For the ‘comment’ and ‘new’ commands, if you don’t specify a ‘-m’ for the message, it puts you into $EDITOR to write it. The ‘new’ action is especially useful with this, because you can also tag it and give it an initial comment when you create it this way:

# ---
# tags:
# # first line will be the title of the tic, the rest will be the first comment
# # if you would like to add initial tags, put them on the 'tags:' line, comma delim
#

To edit a ticket, such as assigning a tag to the new ticket we created, we first checkout the ticket and then use ti tag. Always checkout the ticket you intend to edit. Some commands allow you to include a tic_id argument but that can get confusing to keep track of and most of the time several edits will be done to the same ticket anyway, so it is suggested you use ti checkout for convenience if nothing else.

#ti checkout can checkout tickets based on the TicId or based on it's place in the list
$ ti checkout 1
#checks out the first ticket, or to do the same thing by using the TicId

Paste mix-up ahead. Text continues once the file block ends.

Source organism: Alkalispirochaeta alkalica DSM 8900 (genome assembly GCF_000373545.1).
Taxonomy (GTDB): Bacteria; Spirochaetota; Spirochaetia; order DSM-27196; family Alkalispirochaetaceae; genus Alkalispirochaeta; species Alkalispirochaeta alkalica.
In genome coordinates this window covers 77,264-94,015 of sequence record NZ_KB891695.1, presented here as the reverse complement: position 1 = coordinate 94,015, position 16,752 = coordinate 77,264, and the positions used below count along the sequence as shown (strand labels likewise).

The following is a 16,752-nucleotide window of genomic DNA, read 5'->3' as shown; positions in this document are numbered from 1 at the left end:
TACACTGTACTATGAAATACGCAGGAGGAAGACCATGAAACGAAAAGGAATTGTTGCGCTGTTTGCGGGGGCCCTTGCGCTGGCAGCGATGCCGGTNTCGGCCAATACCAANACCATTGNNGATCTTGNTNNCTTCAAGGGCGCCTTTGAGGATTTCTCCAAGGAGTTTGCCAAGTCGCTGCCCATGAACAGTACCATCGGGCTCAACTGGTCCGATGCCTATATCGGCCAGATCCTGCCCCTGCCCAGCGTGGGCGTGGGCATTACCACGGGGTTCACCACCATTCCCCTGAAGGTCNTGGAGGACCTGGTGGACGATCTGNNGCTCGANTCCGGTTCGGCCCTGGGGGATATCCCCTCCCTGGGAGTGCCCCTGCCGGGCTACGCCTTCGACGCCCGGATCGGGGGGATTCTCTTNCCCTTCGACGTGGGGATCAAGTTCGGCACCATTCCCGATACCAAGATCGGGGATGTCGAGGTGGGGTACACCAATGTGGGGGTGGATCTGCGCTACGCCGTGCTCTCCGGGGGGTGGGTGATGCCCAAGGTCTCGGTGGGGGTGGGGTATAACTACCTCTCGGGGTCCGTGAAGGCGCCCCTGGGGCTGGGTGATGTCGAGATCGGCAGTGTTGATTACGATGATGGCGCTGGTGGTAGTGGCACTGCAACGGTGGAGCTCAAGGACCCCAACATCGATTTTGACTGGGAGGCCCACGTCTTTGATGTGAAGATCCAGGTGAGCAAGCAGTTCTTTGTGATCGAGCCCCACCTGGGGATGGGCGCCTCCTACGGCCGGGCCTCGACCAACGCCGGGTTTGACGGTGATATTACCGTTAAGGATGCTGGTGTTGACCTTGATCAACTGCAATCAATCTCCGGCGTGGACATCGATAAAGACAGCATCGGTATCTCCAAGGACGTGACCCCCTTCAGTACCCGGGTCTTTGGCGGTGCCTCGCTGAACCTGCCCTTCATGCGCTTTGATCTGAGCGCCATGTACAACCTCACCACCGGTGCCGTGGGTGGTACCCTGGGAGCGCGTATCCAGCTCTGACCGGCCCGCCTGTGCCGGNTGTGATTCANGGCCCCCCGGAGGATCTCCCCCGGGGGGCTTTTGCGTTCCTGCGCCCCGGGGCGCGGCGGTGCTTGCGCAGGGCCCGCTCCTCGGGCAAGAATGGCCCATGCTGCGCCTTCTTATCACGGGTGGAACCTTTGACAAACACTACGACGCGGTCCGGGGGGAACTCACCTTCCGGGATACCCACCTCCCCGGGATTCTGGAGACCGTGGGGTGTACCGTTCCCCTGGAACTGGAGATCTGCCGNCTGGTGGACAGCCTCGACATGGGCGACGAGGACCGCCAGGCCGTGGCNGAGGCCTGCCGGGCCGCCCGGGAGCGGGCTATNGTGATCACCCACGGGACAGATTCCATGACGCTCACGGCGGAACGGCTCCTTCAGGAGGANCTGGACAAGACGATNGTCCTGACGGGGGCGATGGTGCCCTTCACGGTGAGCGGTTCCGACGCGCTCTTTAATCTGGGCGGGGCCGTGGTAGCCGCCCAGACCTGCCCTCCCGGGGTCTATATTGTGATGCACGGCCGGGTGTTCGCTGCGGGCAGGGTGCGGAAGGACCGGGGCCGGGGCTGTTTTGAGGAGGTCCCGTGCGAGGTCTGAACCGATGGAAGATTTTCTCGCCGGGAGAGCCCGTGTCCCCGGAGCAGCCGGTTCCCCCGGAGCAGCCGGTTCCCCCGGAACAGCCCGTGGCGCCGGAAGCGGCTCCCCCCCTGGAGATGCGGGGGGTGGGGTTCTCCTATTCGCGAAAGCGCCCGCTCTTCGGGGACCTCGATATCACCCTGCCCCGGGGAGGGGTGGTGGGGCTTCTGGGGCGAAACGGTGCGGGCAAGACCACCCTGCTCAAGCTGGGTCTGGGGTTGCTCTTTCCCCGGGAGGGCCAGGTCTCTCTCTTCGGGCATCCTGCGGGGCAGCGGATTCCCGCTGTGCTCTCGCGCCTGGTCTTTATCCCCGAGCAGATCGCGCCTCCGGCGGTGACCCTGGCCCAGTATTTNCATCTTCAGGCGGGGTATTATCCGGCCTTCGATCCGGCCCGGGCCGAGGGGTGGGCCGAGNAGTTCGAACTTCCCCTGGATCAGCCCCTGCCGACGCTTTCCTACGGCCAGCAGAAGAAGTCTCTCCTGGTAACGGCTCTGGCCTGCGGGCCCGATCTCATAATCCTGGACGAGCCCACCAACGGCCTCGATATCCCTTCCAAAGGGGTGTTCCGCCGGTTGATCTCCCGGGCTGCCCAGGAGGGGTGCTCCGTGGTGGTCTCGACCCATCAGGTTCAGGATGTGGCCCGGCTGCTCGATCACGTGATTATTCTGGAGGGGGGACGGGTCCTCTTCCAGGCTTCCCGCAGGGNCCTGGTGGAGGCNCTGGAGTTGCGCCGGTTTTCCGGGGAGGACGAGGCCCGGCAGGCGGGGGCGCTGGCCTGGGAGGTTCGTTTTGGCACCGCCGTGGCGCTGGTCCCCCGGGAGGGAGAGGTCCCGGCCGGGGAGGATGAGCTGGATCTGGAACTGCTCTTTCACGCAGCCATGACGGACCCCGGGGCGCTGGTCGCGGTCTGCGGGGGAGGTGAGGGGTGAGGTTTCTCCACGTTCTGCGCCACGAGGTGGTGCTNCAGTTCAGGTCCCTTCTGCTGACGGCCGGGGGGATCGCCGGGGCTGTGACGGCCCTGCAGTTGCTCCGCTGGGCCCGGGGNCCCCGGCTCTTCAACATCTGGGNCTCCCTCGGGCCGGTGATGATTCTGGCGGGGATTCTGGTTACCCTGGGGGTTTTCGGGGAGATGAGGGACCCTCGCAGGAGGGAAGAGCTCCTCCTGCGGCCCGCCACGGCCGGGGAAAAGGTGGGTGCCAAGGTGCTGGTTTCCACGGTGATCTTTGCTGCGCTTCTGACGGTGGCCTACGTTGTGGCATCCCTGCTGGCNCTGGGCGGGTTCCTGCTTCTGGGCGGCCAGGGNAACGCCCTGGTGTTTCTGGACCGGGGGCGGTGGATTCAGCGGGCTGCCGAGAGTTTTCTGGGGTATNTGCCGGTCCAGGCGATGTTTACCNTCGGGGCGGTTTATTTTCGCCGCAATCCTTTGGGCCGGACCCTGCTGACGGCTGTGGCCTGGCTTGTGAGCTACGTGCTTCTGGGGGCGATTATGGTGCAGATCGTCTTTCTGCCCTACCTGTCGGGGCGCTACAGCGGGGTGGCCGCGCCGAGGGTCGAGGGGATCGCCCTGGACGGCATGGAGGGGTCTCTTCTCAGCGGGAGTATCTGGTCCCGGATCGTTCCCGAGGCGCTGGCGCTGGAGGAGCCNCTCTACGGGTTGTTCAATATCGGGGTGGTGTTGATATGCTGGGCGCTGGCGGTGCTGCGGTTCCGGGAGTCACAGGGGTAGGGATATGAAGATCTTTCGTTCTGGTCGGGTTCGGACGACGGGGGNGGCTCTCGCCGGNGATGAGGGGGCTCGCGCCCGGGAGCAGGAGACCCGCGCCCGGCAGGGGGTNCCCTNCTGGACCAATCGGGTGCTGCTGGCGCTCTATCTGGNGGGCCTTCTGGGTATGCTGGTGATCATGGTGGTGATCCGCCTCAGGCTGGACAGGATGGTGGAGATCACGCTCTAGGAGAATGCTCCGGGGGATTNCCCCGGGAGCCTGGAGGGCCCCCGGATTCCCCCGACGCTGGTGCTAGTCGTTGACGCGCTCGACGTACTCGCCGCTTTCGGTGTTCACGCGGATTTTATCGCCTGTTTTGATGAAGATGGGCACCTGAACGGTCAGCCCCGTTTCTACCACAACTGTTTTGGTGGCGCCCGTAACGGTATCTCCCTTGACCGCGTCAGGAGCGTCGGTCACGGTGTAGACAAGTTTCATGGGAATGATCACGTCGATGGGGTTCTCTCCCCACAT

$ ti checkout d7f2d8
#then assign the tag
$ ti tag 'bug'
#and view the result..
$ ti list

   TicId  Title                                           State Date  Assgn    Tags                
-------------------------------------------------------------------------------------------------------
*  d7f2d8 my new ticket                                   open  09/06          bug               

To assign the ticket to someone, use the ti assign command. I assign the ticket to myself below.

$ ti assign -u 'jeff.welling@gmail.com'
$ ti list

   TicId  Title                                              State Date  Assgn    Tags                
----------------------------------------------------------------------------------------------------------
*  d7f2d8 my new ticket                                      open  09/06 jeff.we… bug  

To change the state of a ticket, such as to change it from 'open' to 'hold' or 'resolved', use ti state. There are 4 valid states: hold, invalid, open, and resolved.

$ ti state hold
$ ti list

   TicId  Title                                              State Date  Assgn    Tags